"Project P.U.M.A. represents a unique solution to moving about and interacting in cities, where more than half of the world's people live," said Larry Burns, GM vice president of research and development, and strategic planning. "Imagine small, nimble electric vehicles that know where other moving objects are and avoid running into them. Now, connect these vehicles in an Internet-like web and you can greatly enhance the ability of people to move through cities, find places to park, and connect to their social and business networks."
Trends indicate that urbanization is growing, and with that comes increased congestion and more competition for parking. Cities around the world are actively looking for solutions to alleviate congestion and pollution. Project P.U.M.A. addresses those concerns.
It combines several technologies demonstrated by GM and Segway, including electric drive and batteries; dynamic stabilization (two-wheel balancing); all-electronic acceleration, steering and braking; vehicle-to-vehicle communications; and autonomous driving and parking. These technologies come together in Project P.U.M.A. to increase mobility freedom, while also enabling energy efficiency, zero emissions, enhanced safety, seamless connectivity and reduced congestion in cities.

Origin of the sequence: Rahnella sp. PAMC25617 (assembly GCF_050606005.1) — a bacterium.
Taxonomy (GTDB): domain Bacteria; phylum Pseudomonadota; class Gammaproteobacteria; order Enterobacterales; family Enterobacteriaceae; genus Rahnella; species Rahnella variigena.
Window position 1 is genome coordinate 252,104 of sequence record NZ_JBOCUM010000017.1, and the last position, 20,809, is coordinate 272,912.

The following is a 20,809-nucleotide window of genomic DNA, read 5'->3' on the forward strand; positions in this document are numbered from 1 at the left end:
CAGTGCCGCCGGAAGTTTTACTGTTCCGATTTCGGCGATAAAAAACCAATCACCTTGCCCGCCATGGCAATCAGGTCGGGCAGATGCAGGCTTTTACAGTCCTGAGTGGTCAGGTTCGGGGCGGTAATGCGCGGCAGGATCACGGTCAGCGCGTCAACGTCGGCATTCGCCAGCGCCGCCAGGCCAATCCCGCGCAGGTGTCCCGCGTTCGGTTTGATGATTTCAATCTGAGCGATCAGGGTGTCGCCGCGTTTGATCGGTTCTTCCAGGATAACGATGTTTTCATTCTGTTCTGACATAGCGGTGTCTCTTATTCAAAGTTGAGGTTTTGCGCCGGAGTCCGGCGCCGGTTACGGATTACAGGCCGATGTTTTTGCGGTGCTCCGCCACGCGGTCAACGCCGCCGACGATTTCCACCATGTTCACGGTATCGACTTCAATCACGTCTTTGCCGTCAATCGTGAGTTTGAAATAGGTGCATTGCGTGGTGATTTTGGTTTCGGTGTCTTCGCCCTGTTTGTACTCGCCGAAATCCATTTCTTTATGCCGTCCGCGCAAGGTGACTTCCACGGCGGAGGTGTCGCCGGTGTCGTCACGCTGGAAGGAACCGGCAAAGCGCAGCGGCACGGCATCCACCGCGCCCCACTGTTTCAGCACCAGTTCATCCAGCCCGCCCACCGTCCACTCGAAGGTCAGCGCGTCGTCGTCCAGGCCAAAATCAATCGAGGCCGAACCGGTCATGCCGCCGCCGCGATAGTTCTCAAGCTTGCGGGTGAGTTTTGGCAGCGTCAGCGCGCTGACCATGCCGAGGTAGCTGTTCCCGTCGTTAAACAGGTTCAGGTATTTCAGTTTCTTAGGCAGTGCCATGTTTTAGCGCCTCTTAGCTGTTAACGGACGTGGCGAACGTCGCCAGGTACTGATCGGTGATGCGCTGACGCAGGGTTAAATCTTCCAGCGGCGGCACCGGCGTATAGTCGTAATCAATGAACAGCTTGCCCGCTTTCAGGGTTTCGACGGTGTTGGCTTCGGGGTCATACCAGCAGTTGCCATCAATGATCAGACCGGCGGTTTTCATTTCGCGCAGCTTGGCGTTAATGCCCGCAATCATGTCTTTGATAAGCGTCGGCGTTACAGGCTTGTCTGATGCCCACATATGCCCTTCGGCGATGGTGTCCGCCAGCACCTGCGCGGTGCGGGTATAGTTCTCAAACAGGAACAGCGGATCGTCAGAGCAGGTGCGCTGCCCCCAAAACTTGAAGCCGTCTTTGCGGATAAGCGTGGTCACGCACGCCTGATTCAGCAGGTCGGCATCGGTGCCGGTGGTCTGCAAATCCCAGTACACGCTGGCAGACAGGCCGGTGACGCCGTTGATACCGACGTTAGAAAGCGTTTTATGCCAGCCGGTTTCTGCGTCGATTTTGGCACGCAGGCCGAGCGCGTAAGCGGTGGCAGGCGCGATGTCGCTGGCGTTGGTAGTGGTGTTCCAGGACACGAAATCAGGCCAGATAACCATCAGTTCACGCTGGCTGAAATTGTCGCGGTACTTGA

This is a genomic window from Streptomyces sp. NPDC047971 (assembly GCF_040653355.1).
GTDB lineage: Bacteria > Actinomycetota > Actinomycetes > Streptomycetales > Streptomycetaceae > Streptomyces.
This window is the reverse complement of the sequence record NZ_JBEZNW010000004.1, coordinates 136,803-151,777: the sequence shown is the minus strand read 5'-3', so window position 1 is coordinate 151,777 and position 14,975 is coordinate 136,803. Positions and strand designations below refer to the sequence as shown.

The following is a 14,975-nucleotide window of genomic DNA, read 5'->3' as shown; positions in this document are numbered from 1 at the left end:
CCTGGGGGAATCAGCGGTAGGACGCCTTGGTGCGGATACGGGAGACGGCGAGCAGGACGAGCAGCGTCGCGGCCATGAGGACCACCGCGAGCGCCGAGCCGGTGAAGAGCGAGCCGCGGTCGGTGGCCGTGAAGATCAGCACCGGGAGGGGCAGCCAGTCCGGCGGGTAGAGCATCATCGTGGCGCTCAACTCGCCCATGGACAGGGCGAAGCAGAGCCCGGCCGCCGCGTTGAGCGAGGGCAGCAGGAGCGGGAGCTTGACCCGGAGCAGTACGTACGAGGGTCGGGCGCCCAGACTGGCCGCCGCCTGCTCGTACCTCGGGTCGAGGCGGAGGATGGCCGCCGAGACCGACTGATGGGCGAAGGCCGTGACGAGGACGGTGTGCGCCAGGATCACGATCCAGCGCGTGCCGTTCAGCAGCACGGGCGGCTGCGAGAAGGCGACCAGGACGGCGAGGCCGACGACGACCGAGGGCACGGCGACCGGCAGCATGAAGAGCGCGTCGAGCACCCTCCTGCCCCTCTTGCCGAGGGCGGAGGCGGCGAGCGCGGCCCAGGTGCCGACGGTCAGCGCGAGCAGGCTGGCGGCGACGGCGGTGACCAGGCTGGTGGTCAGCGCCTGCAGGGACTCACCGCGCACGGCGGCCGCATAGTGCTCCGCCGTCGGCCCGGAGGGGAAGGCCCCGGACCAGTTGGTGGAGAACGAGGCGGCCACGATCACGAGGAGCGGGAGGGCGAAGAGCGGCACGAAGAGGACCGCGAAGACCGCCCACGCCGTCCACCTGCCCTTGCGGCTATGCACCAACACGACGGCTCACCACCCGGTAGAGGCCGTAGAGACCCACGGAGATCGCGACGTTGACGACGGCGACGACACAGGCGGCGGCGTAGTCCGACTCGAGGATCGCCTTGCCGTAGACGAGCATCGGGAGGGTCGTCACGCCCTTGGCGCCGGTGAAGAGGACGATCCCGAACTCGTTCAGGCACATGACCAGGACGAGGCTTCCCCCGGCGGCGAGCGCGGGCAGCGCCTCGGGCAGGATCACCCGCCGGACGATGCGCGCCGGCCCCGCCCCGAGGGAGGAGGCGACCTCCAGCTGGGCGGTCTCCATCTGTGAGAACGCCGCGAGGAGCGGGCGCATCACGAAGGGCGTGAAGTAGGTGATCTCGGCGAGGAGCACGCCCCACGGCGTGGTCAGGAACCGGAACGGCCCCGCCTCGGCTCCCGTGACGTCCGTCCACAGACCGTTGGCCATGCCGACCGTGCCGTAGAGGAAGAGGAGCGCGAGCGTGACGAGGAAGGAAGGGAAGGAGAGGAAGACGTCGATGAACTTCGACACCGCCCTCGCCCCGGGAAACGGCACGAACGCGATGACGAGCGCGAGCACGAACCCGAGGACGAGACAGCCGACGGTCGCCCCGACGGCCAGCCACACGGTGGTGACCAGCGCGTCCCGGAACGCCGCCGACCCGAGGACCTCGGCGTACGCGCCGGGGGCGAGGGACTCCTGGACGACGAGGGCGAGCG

"We are excited to be working together to demonstrate a dramatically different approach to urban mobility," said Jim Norrod, CEO of Segway Inc. "There's an emotional connection you get when using Segway products. The Project P.U.M.A. prototype vehicle embodies this through the combination of advanced technologies that Segway and GM bring to the table to complete the connection between the rider, environment, and others."
Project P.U.M.A. vehicles will also allow designers to create new fashion trends for cars, and to focus on the passion and emotion that people express through their vehicles while creating solutions that anticipate the future needs of urban customers.
The Project P.U.M.A. prototype vehicle integrates a lithium-ion battery, digital smart energy management, two-wheel balancing, dual electric wheel motors, and a dockable user interface that allow off-board connectivity. The result is an advanced and functional concept that demonstrates the capabilities of technology that exists today.